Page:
“I’m not going to give them another permit again,” she said, detailing a situation where workers trying to change a street light broke the hood and have failed to clean it up for six months and counting.
Underpinning the objections as well was the fact that the company has locked out many of its union gas workers, several of whom are Everett residents, in a contract dispute more than a month old.
The 120 Tremont issue was voted on and defeated to send a clear message. However, so as not to penalize the property owner – who would have been barred from applying again for a year, they reconsidered and approved it.
Later in the meeting, the Council voted for a resolution to support the locked-out workers.
“Unfortunately for you, your company doesn’t have a very good record for how it treats working men and women,” Councilor Wayne Matewsky said to the National Grid rep.
AFTER SCHOOL PROGRAM SALVAGED
Councilor Michael McLaughlin reported that the Everett Public Schools have agreed wo pick up an $85,000 discrepancy that would cover after-school programs for hundreds of kids in the For Kids Only program.
“This program services over 500 children in our community with a growing waiting list,” he said. “My hope and goal in the future years is that we are able to eliminate any waiting list for this program. Due to the dedication of Councilor Capone and I working with the administration and School Department, we have been able to come to a resolution that ensures as many children as possible will continue to receive the services in the community in the coming school year.”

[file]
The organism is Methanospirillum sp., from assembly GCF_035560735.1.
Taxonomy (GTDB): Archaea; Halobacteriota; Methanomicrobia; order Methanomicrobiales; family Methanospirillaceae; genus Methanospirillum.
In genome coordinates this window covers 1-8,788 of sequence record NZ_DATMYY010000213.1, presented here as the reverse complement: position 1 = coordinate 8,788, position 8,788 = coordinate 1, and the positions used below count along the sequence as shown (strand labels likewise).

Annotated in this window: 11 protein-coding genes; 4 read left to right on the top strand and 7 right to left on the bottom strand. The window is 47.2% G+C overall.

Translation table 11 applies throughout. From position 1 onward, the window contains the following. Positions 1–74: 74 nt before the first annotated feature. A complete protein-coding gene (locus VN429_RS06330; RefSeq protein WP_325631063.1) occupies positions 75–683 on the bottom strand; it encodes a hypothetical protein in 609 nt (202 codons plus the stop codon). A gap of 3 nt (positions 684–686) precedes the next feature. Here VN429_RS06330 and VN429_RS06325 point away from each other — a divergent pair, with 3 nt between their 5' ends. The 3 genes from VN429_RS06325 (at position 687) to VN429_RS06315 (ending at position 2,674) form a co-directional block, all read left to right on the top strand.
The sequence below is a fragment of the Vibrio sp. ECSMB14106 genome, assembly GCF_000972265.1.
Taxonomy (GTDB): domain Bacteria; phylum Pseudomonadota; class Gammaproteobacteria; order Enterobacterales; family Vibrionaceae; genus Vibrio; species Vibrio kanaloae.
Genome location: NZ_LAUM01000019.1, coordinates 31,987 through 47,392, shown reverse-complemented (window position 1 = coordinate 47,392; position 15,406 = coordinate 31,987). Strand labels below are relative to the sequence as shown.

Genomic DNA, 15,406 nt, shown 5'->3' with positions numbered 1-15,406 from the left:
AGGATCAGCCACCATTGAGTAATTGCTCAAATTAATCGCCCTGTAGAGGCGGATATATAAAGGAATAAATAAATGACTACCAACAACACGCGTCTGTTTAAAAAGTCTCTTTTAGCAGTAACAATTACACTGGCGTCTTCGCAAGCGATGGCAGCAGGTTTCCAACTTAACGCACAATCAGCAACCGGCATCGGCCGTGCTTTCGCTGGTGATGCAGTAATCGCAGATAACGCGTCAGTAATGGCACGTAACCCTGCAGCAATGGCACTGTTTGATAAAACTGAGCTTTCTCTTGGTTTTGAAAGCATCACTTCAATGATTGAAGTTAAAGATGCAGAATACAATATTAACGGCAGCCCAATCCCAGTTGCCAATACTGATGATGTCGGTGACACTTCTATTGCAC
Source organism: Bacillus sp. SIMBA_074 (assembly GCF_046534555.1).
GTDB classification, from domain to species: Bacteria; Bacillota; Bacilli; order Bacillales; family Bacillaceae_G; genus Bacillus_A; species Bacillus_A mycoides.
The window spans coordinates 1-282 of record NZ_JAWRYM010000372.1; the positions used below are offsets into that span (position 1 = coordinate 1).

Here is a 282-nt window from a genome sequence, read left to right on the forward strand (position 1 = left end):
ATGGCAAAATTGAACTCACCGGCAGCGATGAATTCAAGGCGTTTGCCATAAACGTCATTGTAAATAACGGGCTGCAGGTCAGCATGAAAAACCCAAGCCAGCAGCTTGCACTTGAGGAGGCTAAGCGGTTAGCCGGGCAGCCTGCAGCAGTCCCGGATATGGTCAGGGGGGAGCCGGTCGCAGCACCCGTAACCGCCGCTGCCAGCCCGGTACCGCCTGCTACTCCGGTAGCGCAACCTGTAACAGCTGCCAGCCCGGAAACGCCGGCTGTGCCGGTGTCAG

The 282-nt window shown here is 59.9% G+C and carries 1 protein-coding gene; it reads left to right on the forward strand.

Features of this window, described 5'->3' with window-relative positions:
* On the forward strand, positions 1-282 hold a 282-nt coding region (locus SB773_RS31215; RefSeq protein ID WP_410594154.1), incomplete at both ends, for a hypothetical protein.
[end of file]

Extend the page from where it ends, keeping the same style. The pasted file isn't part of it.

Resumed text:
The City had contended that it had already given the schools money for the program, and the schools had contended that was not the case.
McLaughlin said he got a phone call from the schools at the last minute Monday saying the issue had been resolved satisfactorily.
MEETING GOES INTO NEXT DAY
In an effort to keep the Council meeting shorter, it went longer.
The City Council adjourned at two minutes before midnight on Monday, and reportedly folks weren’t out of the building until after midnight. That meant the meeting started on Monday, and didn’t finish until Tuesday.
That was aided by an agenda with more than 30 items on it, many of them long and involved public hearings.
Council President Peter Napolitano enforced the five-minute speaking rule on the members of the Council Monday in order to keep the meeting from going as long as it did last time – which was until 11 p.m. However, it was to no avail.